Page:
In traditional distributed memory systems, shared data is distributed by either a replication strategy or a migration strategy. Replication and migration both involve moving data closer towards the processor that is interested in it. Both strategies require significant overhead to ensure data consistency across all nodes. The hardware-assisted distributed memory system described herein may include software-configurable shared memory regions in each core’s local memory and in the main memory. These systems may have access to shared memory regions through a network or ATE instances on each processor core. A private interconnect matrix connects all ATE instances together. Remote Procedure Calls (RPCs), issued by ATE instances to other ATE instances, may be used for operations in which the target memory address of an operation is in another core’s local storage. Each ATE instance can also process RPCs from other ATEs. In some cases, an RPC being processed by an ATE instance could be considered a blocking instruction. This means that the ATE instance will not accept additional transactions (RPC-issued requests) until the current RPC has been executed.
Unlike traditional DSMs, which move shared data to make it more accessible to processors (via replication or migration), the systems described herein leave shared data in place and use the processing power that is already close to it (either the local processor core oder an associated ATE instance) in order to operate on that data. In some embodiments, an ATE instance could control access to a specific portion of a distributed share memory. This is regardless of whether a processor wishes to work on the data in that particular portion of the distributed share memory. Each ATE instance may offer a simple instruction set, and may perform RPC operations on hardware for RPCs using those instructions that target an address within the shared memory that is governed. The ATE can also call upon its local processor core for RPC operations. These operations may target an address within the shared memory governed by the ATE.
In certain embodiments, the method described herein may be used to reduce the need for shared data and still ensure data consistency. Other embodiments may not guarantee data coherency, but the need to enforce hardware-enforced data coherency can be reduced using a combination of the ATE instances’ constructs and simple rules that the software must follow. These constructs can be used to simulate coherency and, if used correctly, may result in coherency. This hybrid approach, which may include those that use distributed shared memory to store variables used for synchronization (e.g. in semaphores or mutexes) and message passing, may result in a significant reduction in hardware costs compared with earlier approaches. There is also a slight increase in software complexity.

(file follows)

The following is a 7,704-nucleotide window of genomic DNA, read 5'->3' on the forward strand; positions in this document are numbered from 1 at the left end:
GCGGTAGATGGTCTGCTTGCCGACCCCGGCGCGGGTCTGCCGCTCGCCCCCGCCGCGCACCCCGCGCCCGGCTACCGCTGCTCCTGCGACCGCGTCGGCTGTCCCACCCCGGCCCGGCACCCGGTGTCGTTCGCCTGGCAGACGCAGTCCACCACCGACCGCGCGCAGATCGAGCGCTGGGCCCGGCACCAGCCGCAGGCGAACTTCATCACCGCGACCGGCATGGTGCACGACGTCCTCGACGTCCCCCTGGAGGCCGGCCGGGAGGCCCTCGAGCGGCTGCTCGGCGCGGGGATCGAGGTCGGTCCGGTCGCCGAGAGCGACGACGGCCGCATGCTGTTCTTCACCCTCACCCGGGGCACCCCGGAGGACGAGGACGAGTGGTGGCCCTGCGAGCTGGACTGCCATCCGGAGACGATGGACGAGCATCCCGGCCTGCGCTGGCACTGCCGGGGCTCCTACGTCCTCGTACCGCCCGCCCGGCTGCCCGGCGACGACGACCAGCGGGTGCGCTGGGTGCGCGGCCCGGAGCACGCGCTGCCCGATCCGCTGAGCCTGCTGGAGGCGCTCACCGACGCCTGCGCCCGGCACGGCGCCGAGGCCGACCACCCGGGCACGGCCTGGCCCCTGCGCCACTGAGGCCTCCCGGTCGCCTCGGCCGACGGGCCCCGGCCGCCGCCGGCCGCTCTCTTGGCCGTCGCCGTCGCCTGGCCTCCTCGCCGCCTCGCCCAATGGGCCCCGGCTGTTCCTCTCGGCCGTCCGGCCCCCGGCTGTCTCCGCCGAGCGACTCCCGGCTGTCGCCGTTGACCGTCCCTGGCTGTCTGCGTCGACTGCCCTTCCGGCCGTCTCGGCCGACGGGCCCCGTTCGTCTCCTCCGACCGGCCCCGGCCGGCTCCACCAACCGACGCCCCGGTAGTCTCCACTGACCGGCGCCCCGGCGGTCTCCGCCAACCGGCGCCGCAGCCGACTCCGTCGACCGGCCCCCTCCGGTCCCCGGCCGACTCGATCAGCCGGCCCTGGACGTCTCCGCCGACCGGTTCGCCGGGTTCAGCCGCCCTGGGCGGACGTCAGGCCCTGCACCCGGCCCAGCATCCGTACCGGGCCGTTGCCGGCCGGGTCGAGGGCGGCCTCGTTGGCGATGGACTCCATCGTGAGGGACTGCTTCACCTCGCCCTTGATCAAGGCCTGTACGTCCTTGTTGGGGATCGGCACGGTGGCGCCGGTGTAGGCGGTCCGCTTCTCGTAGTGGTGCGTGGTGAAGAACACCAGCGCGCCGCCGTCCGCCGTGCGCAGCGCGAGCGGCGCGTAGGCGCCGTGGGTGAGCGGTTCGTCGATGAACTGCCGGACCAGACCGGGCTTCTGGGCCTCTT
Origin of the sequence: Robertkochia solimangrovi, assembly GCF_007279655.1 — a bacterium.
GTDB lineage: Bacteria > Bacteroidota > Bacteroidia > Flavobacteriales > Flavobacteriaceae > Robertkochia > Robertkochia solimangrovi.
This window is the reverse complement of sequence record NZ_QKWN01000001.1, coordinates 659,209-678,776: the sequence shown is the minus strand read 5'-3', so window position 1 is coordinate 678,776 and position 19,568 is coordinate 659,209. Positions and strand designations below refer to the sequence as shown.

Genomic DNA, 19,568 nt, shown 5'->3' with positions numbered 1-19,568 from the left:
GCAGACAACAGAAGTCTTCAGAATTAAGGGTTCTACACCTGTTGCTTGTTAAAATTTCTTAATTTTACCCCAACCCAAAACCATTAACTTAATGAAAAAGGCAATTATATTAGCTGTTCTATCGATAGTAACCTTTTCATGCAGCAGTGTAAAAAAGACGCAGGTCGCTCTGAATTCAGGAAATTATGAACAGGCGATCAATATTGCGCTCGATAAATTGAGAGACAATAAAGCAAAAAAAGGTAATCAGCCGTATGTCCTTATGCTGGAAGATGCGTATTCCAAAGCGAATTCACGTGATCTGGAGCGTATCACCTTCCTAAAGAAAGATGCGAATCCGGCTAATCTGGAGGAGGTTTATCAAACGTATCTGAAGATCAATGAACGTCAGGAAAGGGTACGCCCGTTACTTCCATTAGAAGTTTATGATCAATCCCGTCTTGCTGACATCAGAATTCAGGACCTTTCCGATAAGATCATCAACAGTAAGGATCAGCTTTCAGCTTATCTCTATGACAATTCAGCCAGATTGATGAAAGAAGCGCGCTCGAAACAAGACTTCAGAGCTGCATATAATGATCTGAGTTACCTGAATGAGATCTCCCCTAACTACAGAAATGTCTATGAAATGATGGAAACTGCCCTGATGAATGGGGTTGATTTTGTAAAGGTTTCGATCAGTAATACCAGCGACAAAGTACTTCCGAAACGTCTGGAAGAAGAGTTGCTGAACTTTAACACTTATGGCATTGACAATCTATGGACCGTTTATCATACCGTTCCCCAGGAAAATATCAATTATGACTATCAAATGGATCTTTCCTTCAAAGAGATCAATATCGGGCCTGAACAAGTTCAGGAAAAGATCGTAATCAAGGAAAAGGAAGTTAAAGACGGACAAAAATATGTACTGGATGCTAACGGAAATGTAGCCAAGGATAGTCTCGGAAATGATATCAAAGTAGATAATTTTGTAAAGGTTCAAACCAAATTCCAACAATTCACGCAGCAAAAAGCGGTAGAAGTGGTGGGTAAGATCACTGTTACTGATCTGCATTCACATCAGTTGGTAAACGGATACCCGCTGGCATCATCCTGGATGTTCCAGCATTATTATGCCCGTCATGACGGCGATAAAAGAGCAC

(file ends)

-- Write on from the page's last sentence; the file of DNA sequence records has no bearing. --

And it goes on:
As explained in greater detail herein, if a processor wishes to access data in a part of a distributed share memory controlled by another processor’s processor, rather than moving the data closer to that processor, the requesting process (or an ATE instance associated to the requesting CPU) can send an RPC frame via a dedicated ATE net to the processor that controls that portion of the distributed memory or, more specifically to an ATE instances associated with the destination. The RPC frame may be processed by the dedicated ATE network in less time than it takes to perform data migrations or invalidate cache operations.
In certain embodiments, the RPC frame may reach the destination processor. An ATE instance associated with that processor may access the shared space controlled by that processor through its local data memory (DMEM), or through data caches that access main system memory (e.g. DDR memory). The ATE instance might have functionality that allows it handle RPCs independently (e.g. without interrupting the processor). The processor might be doing something else, such as executing its instructions or performing its tasks, while the ATE instance accesses and executes the RPC frame. The ATE may, in other words, be configured to assess whether the RPC operation described within the RPC request frames is possible in hardware. If it is able, it may access the target address via its own interface to the distributed shared memory (sometimes referred to as the DMEM or local data cache), process the data (as described in the RPC request frames), and then send a reply back to the original requestor (or to its ATE instance) if necessary.